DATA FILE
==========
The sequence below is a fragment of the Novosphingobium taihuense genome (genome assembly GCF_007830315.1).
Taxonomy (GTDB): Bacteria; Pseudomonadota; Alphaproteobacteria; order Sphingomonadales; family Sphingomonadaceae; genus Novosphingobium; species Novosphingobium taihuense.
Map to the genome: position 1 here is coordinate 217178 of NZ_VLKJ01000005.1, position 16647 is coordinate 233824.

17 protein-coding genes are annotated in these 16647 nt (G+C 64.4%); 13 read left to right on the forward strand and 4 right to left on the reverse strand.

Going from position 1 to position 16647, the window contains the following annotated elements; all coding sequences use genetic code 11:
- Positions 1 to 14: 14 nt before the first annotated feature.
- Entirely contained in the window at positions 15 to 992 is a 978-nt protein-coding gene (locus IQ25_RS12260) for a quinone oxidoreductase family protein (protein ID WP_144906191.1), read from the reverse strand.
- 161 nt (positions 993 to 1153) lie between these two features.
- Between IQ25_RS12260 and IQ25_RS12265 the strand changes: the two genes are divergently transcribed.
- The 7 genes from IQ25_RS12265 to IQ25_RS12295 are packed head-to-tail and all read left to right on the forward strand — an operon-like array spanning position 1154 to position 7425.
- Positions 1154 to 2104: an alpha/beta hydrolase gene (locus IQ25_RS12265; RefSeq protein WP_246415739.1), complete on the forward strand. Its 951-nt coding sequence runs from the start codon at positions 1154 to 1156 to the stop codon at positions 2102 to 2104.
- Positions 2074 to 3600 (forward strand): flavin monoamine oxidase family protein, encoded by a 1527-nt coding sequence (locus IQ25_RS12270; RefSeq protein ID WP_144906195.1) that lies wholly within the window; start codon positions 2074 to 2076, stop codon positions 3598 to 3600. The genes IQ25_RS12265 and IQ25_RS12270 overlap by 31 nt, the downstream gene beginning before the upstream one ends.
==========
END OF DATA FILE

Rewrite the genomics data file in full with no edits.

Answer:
The sequence below is a fragment of the Novosphingobium taihuense genome (genome assembly GCF_007830315.1).
Taxonomy (GTDB): Bacteria; Pseudomonadota; Alphaproteobacteria; order Sphingomonadales; family Sphingomonadaceae; genus Novosphingobium; species Novosphingobium taihuense.
Map to the genome: position 1 here is coordinate 217178 of NZ_VLKJ01000005.1, position 16647 is coordinate 233824.

17 protein-coding genes are annotated in these 16647 nt (G+C 64.4%); 13 read left to right on the forward strand and 4 right to left on the reverse strand.

Going from position 1 to position 16647, the window contains the following annotated elements; all coding sequences use genetic code 11:
- Positions 1 to 14: 14 nt before the first annotated feature.
- Entirely contained in the window at positions 15 to 992 is a 978-nt protein-coding gene (locus IQ25_RS12260) for a quinone oxidoreductase family protein (protein ID WP_144906191.1), read from the reverse strand.
- 161 nt (positions 993 to 1153) lie between these two features.
- Between IQ25_RS12260 and IQ25_RS12265 the strand changes: the two genes are divergently transcribed.
- The 7 genes from IQ25_RS12265 to IQ25_RS12295 are packed head-to-tail and all read left to right on the forward strand — an operon-like array spanning position 1154 to position 7425.
- Positions 1154 to 2104: an alpha/beta hydrolase gene (locus IQ25_RS12265; RefSeq protein WP_246415739.1), complete on the forward strand. Its 951-nt coding sequence runs from the start codon at positions 1154 to 1156 to the stop codon at positions 2102 to 2104.
- Positions 2074 to 3600 (forward strand): flavin monoamine oxidase family protein, encoded by a 1527-nt coding sequence (locus IQ25_RS12270; RefSeq protein ID WP_144906195.1) that lies wholly within the window; start codon positions 2074 to 2076, stop codon positions 3598 to 3600. The genes IQ25_RS12265 and IQ25_RS12270 overlap by 31 nt, the downstream gene beginning before the upstream one ends.